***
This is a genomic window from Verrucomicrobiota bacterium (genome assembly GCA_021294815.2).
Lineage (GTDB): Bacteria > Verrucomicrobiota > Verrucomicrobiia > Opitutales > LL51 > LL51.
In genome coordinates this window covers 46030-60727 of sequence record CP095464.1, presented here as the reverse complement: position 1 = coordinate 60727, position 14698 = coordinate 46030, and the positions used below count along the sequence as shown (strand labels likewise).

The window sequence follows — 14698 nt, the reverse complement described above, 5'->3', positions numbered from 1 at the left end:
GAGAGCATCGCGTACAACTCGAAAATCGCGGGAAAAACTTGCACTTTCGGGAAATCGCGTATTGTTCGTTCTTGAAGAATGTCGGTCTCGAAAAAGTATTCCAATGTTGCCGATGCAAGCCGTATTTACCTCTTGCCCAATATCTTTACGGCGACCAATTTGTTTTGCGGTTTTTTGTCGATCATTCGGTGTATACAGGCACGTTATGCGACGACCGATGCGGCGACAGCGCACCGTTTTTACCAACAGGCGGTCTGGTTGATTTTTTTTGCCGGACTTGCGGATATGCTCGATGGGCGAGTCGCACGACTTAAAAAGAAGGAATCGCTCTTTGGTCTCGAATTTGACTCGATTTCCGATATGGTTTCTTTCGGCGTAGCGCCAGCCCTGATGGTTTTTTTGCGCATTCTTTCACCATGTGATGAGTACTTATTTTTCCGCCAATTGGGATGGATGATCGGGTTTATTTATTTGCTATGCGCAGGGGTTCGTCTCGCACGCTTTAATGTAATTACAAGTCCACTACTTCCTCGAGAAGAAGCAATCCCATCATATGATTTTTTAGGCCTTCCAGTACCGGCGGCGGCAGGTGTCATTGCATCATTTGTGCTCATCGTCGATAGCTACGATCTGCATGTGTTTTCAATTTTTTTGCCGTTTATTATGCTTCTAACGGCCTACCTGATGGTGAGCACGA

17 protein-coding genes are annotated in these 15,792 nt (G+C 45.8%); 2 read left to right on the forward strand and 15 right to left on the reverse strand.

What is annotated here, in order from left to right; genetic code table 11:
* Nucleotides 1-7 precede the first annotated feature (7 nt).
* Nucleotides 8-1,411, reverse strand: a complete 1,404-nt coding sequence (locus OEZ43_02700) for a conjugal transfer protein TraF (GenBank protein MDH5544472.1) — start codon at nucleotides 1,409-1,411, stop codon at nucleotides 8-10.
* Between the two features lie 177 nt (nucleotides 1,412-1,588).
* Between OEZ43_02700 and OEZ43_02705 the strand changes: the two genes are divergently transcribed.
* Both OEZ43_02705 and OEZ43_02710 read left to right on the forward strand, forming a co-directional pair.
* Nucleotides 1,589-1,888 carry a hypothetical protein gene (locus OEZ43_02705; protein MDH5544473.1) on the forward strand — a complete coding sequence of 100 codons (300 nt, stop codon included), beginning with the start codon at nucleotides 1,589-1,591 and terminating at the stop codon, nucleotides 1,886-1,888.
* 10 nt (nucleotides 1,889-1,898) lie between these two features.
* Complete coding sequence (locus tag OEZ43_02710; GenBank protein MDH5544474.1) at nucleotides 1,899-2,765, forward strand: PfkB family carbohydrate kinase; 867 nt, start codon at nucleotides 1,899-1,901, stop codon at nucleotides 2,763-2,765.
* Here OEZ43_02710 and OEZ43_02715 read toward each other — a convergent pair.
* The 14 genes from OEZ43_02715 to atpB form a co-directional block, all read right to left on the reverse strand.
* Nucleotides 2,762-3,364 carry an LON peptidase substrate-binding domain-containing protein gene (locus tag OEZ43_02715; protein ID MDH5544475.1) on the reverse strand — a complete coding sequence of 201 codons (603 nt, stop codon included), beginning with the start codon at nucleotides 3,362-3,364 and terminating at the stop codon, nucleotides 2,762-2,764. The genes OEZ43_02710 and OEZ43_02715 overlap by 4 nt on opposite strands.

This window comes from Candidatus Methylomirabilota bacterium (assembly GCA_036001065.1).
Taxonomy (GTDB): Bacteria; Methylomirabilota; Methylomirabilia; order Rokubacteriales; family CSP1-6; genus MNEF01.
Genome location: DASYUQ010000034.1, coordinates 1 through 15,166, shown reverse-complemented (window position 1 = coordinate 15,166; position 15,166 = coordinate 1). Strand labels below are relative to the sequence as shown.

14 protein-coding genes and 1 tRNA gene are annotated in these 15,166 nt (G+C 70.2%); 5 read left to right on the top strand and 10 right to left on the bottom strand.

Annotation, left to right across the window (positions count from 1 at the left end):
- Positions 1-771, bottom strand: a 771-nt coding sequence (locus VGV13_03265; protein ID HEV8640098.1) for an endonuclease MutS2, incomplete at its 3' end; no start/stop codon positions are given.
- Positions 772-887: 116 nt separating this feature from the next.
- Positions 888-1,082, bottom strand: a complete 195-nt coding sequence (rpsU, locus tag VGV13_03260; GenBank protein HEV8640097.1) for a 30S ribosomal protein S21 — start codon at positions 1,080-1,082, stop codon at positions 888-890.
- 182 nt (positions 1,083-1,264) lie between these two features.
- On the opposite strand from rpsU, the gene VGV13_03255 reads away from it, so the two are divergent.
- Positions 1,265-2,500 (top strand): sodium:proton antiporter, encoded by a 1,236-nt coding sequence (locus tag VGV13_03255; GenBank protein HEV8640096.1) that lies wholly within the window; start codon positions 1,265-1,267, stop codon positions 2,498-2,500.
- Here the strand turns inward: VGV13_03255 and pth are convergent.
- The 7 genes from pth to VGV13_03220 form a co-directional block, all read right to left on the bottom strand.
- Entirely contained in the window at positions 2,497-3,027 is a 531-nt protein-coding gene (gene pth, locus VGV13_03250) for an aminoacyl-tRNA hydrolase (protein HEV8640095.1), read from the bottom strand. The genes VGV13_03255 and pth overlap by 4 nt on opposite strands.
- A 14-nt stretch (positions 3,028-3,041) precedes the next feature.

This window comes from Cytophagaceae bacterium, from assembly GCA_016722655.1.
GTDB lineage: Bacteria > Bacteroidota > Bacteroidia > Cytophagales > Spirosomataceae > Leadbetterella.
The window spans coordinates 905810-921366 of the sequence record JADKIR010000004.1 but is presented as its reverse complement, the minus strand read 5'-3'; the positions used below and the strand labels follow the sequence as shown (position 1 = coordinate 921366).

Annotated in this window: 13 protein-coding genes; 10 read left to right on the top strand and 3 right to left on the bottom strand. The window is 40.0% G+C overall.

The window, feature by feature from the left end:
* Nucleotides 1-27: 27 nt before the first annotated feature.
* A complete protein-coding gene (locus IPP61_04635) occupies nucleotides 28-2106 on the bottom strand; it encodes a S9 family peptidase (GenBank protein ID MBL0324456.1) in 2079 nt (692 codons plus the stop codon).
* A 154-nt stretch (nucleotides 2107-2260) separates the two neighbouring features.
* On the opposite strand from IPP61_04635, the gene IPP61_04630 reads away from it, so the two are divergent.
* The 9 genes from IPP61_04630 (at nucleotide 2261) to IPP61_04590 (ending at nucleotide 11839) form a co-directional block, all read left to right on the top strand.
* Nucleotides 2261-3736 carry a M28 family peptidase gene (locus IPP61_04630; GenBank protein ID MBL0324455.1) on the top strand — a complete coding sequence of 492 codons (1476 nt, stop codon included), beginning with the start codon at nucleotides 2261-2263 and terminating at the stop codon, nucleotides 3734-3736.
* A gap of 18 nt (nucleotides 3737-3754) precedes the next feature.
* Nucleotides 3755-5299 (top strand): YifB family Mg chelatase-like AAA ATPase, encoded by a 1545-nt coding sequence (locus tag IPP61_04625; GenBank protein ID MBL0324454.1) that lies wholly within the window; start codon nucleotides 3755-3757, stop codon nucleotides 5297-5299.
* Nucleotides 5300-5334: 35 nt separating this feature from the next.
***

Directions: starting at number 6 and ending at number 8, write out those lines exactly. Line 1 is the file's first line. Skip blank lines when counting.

17 protein-coding genes are annotated in these 15,792 nt (G+C 45.8%); 2 read left to right on the forward strand and 15 right to left on the reverse strand.

What is annotated here, in order from left to right; genetic code table 11:
* Nucleotides 1-7 precede the first annotated feature (7 nt).